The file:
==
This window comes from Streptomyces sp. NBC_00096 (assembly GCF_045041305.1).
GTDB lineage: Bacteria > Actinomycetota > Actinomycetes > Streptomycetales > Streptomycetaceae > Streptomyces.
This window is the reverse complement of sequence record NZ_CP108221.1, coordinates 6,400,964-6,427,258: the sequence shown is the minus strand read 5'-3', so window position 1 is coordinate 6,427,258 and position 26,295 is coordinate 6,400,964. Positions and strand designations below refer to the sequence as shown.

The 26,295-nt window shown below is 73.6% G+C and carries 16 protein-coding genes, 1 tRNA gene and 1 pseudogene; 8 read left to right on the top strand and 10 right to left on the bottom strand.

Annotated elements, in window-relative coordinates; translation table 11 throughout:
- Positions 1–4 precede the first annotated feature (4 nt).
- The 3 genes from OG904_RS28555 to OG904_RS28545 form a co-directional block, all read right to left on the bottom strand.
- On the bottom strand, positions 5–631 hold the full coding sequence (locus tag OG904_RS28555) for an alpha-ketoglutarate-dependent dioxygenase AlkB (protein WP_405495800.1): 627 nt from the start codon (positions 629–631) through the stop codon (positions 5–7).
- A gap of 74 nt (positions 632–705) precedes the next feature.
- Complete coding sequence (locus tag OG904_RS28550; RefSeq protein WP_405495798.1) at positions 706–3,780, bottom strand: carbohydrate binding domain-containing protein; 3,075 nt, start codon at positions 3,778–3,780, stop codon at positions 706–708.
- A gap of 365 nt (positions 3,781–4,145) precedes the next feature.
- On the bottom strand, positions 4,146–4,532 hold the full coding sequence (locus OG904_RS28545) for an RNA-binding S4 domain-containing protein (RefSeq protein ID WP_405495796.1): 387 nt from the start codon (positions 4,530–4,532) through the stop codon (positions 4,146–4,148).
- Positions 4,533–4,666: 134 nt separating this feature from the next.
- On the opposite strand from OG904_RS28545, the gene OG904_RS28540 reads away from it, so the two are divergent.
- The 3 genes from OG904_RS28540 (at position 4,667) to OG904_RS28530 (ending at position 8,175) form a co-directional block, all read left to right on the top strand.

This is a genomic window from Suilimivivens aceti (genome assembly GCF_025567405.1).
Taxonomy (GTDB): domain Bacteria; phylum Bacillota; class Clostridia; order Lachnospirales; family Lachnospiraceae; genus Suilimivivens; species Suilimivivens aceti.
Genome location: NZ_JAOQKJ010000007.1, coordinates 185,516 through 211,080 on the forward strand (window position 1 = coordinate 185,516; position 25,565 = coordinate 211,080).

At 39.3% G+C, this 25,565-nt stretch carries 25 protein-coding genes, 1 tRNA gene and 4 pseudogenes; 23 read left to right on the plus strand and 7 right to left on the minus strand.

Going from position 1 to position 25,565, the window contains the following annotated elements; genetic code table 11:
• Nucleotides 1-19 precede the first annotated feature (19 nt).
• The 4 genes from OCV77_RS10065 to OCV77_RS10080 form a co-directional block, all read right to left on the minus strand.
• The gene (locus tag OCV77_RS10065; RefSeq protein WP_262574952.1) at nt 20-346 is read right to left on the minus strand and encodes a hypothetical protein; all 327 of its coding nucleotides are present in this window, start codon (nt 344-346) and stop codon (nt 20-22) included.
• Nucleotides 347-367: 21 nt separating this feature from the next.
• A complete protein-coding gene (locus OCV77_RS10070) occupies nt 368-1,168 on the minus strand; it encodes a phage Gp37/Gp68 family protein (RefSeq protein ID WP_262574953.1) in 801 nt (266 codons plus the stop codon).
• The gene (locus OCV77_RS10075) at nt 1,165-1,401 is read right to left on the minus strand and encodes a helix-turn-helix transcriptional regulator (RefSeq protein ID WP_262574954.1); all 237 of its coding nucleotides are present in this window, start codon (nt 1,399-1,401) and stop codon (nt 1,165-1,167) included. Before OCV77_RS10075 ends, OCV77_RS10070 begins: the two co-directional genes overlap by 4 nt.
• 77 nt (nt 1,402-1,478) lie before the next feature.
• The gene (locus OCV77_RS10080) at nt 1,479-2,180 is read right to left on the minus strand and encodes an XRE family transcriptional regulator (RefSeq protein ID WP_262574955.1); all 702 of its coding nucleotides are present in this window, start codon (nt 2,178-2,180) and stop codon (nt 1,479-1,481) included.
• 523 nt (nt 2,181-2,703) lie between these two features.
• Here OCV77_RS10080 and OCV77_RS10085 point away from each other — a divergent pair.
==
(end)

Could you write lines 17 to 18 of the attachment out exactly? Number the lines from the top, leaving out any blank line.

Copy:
Taxonomy (GTDB): domain Bacteria; phylum Bacillota; class Clostridia; order Lachnospirales; family Lachnospiraceae; genus Suilimivivens; species Suilimivivens aceti.
Genome location: NZ_JAOQKJ010000007.1, coordinates 185,516 through 211,080 on the forward strand (window position 1 = coordinate 185,516; position 25,565 = coordinate 211,080).